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Newspaper Page Text
MUSIC HATH CHARMS
By Philip Harrison.
(Copyright by W. G. Chapman.)
Sometimes a poet is born (they are
not made) in an unpromising place.
But then, everybody knows that.
There is hardly a father but has look
ed upon the cherubic countenance of
his heir and hoped devoutly that the
"I Don't Object to Your Playing the
deadly, unpractical gift of the muse
has not been visited upon him.
At least, hardly a farmer father in
Middleboro. It is essentially a farm
ing community. The banker and the
parson, the storekeeper and the liv
ery man have their proper recogni
tion, of course; but Middleboro has
no use for poetry.
However, Henry Milton was not
a poet; he was born a musician. And
that was worse. For poetry, unhal
lowed as it is, was known by reputa
tion to Middleboro, and a young fel
low with such an unfortunate name
as Milton might have been expected
'o succumb, but music
"See here, Hen," said his father, "I
don't object to your playing the old
pianner. I guess that's what pianners
is meant for, though I don't seem to
-.ee as you gets much tune out of it.
But you've got to get down to work,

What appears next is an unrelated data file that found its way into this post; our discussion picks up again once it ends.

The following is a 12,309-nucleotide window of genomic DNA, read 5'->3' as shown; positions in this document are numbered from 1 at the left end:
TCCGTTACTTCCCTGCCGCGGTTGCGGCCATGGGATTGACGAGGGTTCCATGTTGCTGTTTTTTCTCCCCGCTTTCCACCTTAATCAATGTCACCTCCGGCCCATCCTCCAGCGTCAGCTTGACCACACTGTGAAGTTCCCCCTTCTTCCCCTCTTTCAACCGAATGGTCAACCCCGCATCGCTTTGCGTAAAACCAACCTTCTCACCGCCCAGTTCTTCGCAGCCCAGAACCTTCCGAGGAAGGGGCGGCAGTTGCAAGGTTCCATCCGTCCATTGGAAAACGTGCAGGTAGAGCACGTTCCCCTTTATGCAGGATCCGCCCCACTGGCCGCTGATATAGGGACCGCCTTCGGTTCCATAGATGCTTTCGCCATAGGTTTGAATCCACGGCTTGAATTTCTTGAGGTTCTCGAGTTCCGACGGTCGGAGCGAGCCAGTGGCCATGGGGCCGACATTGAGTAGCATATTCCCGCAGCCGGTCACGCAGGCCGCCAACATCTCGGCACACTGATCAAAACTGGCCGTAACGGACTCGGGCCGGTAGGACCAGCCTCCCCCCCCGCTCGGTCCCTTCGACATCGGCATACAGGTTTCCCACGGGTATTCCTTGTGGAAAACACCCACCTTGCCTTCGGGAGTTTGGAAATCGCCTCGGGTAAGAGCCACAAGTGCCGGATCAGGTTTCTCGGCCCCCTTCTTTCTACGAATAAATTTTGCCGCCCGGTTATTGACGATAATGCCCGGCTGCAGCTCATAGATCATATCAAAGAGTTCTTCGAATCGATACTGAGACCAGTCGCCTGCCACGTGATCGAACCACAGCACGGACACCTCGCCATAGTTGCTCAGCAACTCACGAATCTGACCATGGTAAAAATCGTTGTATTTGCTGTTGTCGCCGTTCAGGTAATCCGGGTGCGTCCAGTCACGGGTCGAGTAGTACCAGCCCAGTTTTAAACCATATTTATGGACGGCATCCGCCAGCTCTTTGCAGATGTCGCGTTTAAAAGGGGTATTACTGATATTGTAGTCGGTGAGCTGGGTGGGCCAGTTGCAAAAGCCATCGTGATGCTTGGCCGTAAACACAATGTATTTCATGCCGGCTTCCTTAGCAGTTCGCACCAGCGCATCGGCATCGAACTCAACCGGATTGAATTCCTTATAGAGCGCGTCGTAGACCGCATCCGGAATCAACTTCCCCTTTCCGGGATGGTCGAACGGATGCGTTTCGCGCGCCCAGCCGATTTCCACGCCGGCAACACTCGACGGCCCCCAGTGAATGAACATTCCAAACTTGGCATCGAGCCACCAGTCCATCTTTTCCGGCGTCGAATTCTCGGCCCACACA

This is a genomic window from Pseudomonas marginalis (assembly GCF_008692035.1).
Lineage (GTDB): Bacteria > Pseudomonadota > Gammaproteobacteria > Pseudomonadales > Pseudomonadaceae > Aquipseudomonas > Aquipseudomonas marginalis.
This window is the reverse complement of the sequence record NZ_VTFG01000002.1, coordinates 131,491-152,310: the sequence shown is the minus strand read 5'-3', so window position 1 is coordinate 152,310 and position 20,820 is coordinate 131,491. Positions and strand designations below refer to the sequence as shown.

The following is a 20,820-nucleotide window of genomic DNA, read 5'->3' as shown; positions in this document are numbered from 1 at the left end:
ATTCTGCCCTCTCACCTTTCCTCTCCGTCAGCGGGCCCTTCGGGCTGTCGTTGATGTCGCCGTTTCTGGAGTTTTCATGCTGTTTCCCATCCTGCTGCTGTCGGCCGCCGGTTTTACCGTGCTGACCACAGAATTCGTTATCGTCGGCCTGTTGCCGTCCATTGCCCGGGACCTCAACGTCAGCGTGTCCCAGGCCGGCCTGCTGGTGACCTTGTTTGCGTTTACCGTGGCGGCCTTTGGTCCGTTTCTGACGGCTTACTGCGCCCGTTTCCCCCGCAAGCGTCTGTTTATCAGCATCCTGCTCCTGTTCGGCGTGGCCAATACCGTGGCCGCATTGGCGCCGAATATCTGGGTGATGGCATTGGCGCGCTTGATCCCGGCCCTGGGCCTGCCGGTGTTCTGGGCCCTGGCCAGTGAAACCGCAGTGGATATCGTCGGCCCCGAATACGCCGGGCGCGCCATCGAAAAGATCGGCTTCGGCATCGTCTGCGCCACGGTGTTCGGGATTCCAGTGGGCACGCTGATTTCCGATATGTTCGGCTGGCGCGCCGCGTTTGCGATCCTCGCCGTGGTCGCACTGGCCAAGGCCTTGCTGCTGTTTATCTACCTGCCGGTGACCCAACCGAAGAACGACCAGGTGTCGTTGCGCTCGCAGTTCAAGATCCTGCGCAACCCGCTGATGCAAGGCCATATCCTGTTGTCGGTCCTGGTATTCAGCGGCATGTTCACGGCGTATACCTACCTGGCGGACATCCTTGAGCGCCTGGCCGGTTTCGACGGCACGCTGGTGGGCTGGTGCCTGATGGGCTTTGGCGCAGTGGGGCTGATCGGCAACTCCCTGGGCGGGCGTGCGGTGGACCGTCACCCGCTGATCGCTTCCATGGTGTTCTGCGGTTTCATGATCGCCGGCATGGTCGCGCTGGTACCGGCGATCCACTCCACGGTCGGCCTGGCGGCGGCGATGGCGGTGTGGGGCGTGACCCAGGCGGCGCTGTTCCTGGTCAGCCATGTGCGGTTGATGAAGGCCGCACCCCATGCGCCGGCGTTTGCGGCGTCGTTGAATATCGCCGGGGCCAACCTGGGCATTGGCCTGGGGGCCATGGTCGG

my boy. Pianners ain't work, unless
you makes 'em. Now, it is to be the
tarm or Mr, Sutphen's insurance
It was the scandal of the town; a
hulking lad of twenty, home long
ago from the high school, spending
his days at the piano composing airs.
"And there's no tune to them,"
wailed his father. "I heerd the fel
low who wrote 'The Star Spangled
Banner' got a heap of money outen
it. But who's going to print that
rubbish Hen's writing?"
In the eyes of the good citizens of
Middleboro, the profession of music
was associated with a barrel organ, a
dark, Italian face, and a monkey.
"Never mind, Harry, dear. I believe
in you," said pretty Lucy Rollins.
"They don't understand. But I know
you are going to become a great com
poser, and some day Middleboro will
be proud of you."
The end of it all was that Henry
Milton packed his grip one morning
and took his departure for the me
tropolis, with the evil predictions of
all Middleboro ringing in his ears.
But there was sweeter music than
that, sweeter even than the melodies
which came to him night and day.
Lucy had promised to be bis wife
when he had achieved success.
Of the boy's struggles in New York
nothing need be set down. Lucy wait
ed three years, four, five. Occasion
ally, in the first part of the long wait,
a letter came, full of promise. Then
the letters ceased. New York had
swallowed up the boy, as she swal
lows many others.
"I reckon that Hen Milton went to
the bad long ago," said the insur
ance agent, remembering sundry er-
Irors of omission and commission,